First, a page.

The Science Museum and Natural History Museums
    These are magnificent cathedrals to the wonder of science, created mid-19th century at the height of the Victorians’ power and confidence. They still work to educate and inspire wonder. I suspect originally they weren’t as much fun.

    National Portrait Gallery
    The adjoining National Gallery is very good (although Paris equivalent, the Louvre, is better), but the NPG comprises simply of portraits of people โ€“ ancient and modern. In some ways I find it more fun as the art is less important than the story behind each person portrayed. London particularly is such a historic place, the NPG is a great place to get a feel for the great and the good who, inevitably, have lived or passed through.

    There is so much more that I will remember as soon as I post this, but I should stop sometime.


  • Timo February 25, 2003, 12:42 pm

    (i) “Power plugs in the UK: BIG 3 pronged, square plugs. โ€ฆโ€ฆโ€ฆโ€ฆ..Why so big? Every plug has a fuse built into it. Why? Because they don’t have fuse boxes or circuit breakers in their homes’ electrical system.”โ€ฆ
    Not true. Every electrical system in the UK has a fuse box or circuit breakers (in the case of my 1819 house, both). I think the “giant” UK plug evolved when this wasn’t universal. Now it’s really just overkill (if that’s the right word in the context).
    (ii) “The food is bad.” Again wrong. London has some of the best eating in the World; if you’ve never tried Ethiopian, Nepalese, Swedish or Argentinean cuisine and want to, London will have at least one restaurant catering exclusively to your obscure choice. But it’s not compulsory! It’s worth looking out for a new breed of eating place โ€“ the “gastropub”. These are typically stripped out drinking pubs devoted mainly to serving freshly-cooked restaurant quality modern English or European food in informal settings. Often you have to order your food, then find somewhere to sit down and the kitchen will be open behind the bar. Other reliable good value standbys are Pizza Express, Japanese/Chinese/Thai noodle soup restaurants, shushi/sashimi conveyor-belt bars (Sushi Sushi is the best known) and non-branded sandwich shops.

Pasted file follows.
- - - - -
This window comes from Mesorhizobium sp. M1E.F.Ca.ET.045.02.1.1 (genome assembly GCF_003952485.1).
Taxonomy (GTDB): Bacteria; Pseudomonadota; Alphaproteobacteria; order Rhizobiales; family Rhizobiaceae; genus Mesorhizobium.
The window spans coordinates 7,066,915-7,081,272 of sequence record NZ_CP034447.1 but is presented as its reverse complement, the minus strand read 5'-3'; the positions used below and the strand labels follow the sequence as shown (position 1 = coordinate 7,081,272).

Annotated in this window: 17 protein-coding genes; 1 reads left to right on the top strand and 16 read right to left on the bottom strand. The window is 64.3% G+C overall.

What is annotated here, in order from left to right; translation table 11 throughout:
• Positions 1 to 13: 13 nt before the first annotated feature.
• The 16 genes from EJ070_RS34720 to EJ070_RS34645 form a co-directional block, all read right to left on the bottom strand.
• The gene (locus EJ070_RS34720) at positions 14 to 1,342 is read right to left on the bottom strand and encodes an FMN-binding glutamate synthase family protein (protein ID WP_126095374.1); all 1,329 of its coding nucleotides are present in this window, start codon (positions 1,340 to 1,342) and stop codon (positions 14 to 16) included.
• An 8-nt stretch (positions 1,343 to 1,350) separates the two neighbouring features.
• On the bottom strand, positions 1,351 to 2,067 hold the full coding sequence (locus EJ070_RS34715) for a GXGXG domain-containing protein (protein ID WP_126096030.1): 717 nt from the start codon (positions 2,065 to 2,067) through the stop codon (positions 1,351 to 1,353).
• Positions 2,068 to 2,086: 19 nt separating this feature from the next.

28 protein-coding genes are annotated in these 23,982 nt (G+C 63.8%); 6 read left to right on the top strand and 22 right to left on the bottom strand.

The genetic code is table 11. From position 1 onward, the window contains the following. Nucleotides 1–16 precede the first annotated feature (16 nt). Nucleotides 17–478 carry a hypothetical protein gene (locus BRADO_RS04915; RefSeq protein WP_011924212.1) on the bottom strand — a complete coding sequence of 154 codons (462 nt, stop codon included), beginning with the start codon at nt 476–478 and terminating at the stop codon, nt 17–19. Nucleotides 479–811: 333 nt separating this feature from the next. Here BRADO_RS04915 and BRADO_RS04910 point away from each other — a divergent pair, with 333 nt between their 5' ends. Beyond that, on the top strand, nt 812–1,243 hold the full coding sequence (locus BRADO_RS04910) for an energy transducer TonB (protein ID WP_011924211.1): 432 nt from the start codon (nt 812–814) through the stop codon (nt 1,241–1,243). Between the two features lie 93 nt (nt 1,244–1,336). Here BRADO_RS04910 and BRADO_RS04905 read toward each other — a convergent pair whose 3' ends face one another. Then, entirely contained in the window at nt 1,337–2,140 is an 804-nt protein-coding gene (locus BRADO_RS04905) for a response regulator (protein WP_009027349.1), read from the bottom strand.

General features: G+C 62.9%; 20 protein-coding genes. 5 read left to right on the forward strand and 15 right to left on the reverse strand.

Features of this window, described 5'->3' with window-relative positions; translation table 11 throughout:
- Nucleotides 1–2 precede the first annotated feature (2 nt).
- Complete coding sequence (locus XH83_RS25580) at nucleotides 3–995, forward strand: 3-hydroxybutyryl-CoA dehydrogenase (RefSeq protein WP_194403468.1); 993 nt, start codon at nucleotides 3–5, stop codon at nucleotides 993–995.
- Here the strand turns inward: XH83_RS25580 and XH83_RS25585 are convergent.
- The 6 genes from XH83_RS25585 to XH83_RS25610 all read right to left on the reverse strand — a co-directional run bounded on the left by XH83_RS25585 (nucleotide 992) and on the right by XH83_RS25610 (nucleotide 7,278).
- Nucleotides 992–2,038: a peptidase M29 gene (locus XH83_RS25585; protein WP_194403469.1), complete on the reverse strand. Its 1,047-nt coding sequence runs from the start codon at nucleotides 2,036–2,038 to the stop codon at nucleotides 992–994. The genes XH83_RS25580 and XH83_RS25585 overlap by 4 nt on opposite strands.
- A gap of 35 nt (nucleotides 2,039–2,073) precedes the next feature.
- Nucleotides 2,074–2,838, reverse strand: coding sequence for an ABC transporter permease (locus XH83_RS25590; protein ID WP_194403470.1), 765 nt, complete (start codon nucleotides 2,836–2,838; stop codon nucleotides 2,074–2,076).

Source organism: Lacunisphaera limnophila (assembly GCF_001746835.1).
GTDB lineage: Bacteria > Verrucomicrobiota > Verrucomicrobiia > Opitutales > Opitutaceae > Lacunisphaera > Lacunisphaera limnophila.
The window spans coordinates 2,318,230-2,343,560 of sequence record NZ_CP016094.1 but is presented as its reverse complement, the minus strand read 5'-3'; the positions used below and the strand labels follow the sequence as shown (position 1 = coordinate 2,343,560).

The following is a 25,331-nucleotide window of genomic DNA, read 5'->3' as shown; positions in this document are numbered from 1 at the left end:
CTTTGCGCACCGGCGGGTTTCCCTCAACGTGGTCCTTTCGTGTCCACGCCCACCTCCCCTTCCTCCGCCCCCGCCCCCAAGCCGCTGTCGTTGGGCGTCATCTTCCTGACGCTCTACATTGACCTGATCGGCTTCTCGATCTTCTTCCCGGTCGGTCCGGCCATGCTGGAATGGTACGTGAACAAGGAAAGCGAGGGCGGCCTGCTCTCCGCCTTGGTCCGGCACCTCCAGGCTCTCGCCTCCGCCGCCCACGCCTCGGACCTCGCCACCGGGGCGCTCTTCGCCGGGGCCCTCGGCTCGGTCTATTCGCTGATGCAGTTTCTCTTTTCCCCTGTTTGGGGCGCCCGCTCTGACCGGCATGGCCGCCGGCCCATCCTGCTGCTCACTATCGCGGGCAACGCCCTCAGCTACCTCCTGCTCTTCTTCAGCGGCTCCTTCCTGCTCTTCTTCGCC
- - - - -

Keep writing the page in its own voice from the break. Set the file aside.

However, eating out in London tends to be pricey. I’m afraid the ยฃ1=$1 rule applies here particularly.
    (iii) “The weather’s always terrible”. It’s certainly variable, it will probably rain when you are here and it’s rare that the sun is out for a whole day at a time. However, you don’t have the extremes of heat, humidity and freezing cold that you find in, say, Chicago. If it’s raining in the morning, it’ll probably have stopped by lunchtime. In fact generally it’s not a bad climate with which to explore a big city.
    (iv) “You’ll look out of place in a teeshirt, jeans and trainers (sneakers).” Rubbish โ€“ thatโ€™s pretty much a uniform for most Londoners away from work. Certainly it’s worth smartening up a little for a smart restaurant and you won’t get into the coolest of bars dressed like that but that’s about it. Smartening up really needn’t mean much โ€“ for a man I’d say swap the tee for a tee with a collar(d’you say “polo shirt”), the jeans for chinos and the trainers for loafers. The female equivalent is I expect almost the same. The correct dress code for the coolest of bars ghas probably changed whilst I was typing this.
    (v) “It’s expensive”. Sorry, not a misconception.